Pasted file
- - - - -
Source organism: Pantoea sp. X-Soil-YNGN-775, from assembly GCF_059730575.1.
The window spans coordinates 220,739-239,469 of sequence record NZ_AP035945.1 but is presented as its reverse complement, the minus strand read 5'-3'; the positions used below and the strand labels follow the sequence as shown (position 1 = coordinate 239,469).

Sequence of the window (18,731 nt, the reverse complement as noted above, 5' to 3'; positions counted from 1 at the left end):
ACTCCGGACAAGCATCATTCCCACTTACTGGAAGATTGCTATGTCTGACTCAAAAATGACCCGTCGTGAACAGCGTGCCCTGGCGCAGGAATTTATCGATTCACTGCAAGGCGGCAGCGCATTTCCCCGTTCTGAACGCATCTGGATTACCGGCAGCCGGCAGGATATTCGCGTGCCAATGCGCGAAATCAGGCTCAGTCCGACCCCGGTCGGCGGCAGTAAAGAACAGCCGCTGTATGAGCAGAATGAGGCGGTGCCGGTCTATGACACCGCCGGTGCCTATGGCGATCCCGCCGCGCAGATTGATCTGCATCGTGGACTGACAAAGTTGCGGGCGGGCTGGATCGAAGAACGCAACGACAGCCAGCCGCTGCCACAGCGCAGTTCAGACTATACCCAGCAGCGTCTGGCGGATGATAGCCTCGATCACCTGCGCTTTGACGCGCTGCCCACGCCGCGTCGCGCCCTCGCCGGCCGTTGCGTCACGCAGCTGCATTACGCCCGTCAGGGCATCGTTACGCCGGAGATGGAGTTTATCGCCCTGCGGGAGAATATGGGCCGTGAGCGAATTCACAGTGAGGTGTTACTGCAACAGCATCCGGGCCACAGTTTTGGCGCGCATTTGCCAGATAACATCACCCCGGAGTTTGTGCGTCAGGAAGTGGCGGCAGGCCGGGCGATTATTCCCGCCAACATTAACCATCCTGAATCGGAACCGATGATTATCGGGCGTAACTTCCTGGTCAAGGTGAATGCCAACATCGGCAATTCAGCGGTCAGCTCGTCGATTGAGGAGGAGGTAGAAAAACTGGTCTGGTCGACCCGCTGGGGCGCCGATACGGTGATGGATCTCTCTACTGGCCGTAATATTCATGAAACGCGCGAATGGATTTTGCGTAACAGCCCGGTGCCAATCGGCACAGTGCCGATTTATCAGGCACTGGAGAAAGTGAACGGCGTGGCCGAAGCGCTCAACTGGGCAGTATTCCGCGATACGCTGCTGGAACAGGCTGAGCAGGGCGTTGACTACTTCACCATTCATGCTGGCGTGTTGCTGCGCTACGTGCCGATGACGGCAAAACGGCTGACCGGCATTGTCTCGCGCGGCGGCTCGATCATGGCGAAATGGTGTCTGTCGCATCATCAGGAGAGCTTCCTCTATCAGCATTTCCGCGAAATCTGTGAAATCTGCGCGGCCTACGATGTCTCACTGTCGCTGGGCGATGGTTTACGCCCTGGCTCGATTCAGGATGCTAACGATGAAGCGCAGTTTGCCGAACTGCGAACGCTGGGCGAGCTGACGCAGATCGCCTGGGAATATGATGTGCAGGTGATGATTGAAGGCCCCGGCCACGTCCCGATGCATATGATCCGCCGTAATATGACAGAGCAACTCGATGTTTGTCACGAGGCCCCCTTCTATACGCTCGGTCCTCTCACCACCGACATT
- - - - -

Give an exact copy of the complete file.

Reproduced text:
Source organism: Pantoea sp. X-Soil-YNGN-775, from assembly GCF_059730575.1.
The window spans coordinates 220,739-239,469 of sequence record NZ_AP035945.1 but is presented as its reverse complement, the minus strand read 5'-3'; the positions used below and the strand labels follow the sequence as shown (position 1 = coordinate 239,469).

Sequence of the window (18,731 nt, the reverse complement as noted above, 5' to 3'; positions counted from 1 at the left end):
ACTCCGGACAAGCATCATTCCCACTTACTGGAAGATTGCTATGTCTGACTCAAAAATGACCCGTCGTGAACAGCGTGCCCTGGCGCAGGAATTTATCGATTCACTGCAAGGCGGCAGCGCATTTCCCCGTTCTGAACGCATCTGGATTACCGGCAGCCGGCAGGATATTCGCGTGCCAATGCGCGAAATCAGGCTCAGTCCGACCCCGGTCGGCGGCAGTAAAGAACAGCCGCTGTATGAGCAGAATGAGGCGGTGCCGGTCTATGACACCGCCGGTGCCTATGGCGATCCCGCCGCGCAGATTGATCTGCATCGTGGACTGACAAAGTTGCGGGCGGGCTGGATCGAAGAACGCAACGACAGCCAGCCGCTGCCACAGCGCAGTTCAGACTATACCCAGCAGCGTCTGGCGGATGATAGCCTCGATCACCTGCGCTTTGACGCGCTGCCCACGCCGCGTCGCGCCCTCGCCGGCCGTTGCGTCACGCAGCTGCATTACGCCCGTCAGGGCATCGTTACGCCGGAGATGGAGTTTATCGCCCTGCGGGAGAATATGGGCCGTGAGCGAATTCACAGTGAGGTGTTACTGCAACAGCATCCGGGCCACAGTTTTGGCGCGCATTTGCCAGATAACATCACCCCGGAGTTTGTGCGTCAGGAAGTGGCGGCAGGCCGGGCGATTATTCCCGCCAACATTAACCATCCTGAATCGGAACCGATGATTATCGGGCGTAACTTCCTGGTCAAGGTGAATGCCAACATCGGCAATTCAGCGGTCAGCTCGTCGATTGAGGAGGAGGTAGAAAAACTGGTCTGGTCGACCCGCTGGGGCGCCGATACGGTGATGGATCTCTCTACTGGCCGTAATATTCATGAAACGCGCGAATGGATTTTGCGTAACAGCCCGGTGCCAATCGGCACAGTGCCGATTTATCAGGCACTGGAGAAAGTGAACGGCGTGGCCGAAGCGCTCAACTGGGCAGTATTCCGCGATACGCTGCTGGAACAGGCTGAGCAGGGCGTTGACTACTTCACCATTCATGCTGGCGTGTTGCTGCGCTACGTGCCGATGACGGCAAAACGGCTGACCGGCATTGTCTCGCGCGGCGGCTCGATCATGGCGAAATGGTGTCTGTCGCATCATCAGGAGAGCTTCCTCTATCAGCATTTCCGCGAAATCTGTGAAATCTGCGCGGCCTACGATGTCTCACTGTCGCTGGGCGATGGTTTACGCCCTGGCTCGATTCAGGATGCTAACGATGAAGCGCAGTTTGCCGAACTGCGAACGCTGGGCGAGCTGACGCAGATCGCCTGGGAATATGATGTGCAGGTGATGATTGAAGGCCCCGGCCACGTCCCGATGCATATGATCCGCCGTAATATGACAGAGCAACTCGATGTTTGTCACGAGGCCCCCTTCTATACGCTCGGTCCTCTCACCACCGACATT